Matthew 20:20-34 (AD 30)
The opposition were bigger than my son’s team, and a couple of them were girls who looked several years older than the allowed age grouping. And they were violent. For the first half of the game our boys couldn’t quite believe a.) how much they were being kicked and b.) how little the referee seemed to care. Other than being furious I was bewildered for a while as to why they were like this. Right up until I heard a Mum of one of the opposition players shout from the other side of the pitch, “Get him! GET HIM! KICK HIM!”.
Ah. So that’s why the kids are so violent and disrespectful: they were brought up that way. It was a long morning, and I was grateful to have a son who could and did stand up for himself.
Rewind a couple of thousand years to a scene of similar entitlement that proves nothing really changes, everything goes in cycles, and ancient people were just as capable of selfish entitlement as modern folks. Nowadays you hear such misguided mothering/fathering excused as the necessity to do everything you can for the ‘benefit’ of your child. As if elbowing other people out of the way or kicking them is what your children need from you.
We don’t know what – if anything – James or John said to their mother to precipitate this astonishingly selfish request, but it’s revealing that they did nothing to stop it, and that Jesus responded directly to them, after their mother’s request. They didn’t want to elbow people out of the way themselves, but they were very happy for someone else to do it for them. That, incidentally, is how corrupt, discriminatory and abusive systems are perpetuated: when the beneficiaries who are too cowardly to act on their selfishness happily receive the benefits, and shrug their shoulders at how it was done.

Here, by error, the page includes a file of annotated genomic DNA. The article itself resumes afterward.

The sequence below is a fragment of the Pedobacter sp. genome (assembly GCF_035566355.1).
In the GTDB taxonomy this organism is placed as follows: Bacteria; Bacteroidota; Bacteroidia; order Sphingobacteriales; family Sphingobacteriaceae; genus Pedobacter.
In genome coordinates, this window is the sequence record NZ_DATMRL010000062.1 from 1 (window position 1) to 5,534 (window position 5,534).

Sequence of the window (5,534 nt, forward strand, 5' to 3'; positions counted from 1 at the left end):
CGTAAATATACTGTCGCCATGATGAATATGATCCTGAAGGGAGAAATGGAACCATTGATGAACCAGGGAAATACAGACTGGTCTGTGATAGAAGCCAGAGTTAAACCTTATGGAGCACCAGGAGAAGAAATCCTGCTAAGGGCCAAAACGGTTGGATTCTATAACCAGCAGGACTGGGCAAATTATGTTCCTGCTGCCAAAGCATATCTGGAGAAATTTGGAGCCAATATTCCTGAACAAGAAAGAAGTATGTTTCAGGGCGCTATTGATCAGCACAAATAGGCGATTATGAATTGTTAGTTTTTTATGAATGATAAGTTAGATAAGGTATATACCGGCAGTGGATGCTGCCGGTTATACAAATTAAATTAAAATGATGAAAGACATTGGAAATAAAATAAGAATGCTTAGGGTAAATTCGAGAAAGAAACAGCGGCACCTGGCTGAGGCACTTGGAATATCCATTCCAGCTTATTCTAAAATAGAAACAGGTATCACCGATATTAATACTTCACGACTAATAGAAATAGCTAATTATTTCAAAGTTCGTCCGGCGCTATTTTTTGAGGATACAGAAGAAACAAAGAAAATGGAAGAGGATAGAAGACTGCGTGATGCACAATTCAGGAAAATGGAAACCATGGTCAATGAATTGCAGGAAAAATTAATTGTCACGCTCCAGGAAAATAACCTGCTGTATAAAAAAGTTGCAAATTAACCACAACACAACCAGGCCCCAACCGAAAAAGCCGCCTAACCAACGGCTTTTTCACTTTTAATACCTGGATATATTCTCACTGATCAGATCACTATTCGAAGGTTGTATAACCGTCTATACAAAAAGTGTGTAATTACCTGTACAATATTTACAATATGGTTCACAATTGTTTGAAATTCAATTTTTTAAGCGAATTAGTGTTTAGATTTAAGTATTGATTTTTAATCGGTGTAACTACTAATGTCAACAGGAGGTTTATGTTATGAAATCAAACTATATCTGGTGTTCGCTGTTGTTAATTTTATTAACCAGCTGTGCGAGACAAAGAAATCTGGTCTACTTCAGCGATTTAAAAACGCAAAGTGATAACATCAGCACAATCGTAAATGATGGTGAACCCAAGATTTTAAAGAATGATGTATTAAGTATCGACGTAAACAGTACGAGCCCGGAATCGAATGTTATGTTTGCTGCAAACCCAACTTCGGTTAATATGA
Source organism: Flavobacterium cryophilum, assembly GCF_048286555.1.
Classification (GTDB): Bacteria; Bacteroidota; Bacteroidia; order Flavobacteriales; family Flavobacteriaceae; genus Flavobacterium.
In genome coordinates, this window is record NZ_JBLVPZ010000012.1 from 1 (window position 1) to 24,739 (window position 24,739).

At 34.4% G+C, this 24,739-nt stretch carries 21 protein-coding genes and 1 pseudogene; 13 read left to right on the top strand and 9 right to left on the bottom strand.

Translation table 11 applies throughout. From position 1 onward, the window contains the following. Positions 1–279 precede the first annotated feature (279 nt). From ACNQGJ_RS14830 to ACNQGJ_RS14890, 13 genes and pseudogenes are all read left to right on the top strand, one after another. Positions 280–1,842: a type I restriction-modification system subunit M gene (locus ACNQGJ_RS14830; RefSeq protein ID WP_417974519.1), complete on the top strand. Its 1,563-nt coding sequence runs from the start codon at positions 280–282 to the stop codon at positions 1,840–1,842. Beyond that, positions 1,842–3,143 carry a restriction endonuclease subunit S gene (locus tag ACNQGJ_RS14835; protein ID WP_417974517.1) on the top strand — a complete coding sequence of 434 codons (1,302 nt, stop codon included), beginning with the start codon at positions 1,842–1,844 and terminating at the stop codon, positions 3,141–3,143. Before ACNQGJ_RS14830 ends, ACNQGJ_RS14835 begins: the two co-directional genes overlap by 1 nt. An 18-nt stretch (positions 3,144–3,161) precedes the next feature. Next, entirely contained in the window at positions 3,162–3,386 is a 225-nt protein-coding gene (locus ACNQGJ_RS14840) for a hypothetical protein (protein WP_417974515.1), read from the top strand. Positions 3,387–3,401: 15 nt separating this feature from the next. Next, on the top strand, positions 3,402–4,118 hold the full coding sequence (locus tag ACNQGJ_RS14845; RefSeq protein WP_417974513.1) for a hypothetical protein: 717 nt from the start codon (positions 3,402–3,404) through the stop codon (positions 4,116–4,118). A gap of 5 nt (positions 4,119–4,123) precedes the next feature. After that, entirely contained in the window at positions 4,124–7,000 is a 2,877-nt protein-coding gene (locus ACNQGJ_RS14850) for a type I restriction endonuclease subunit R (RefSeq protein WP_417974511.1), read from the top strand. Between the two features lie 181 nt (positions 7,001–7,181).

Jesus had up to this point perfectly modelled – and now explained – godly leadership, which can be summed up in one word: service. Or two words: service and sacrifice. That service and sacrifice isn’t a precursor to being lifted out of such a role onto people’s shoulders to be celebrated. Rather, truly great leadership perpetually exists within service and sacrifice.
As an example, husbands are to be the leaders in the home, and their wives are to respect, honour and be submissive towards them. Those husbands demonstrate and prove their leadership through a daily focus on the needs of their wives, which they put ahead of their own. Similarly with pastors and churches.
Service and submission isn’t one way of doing leadership, it’s THE way.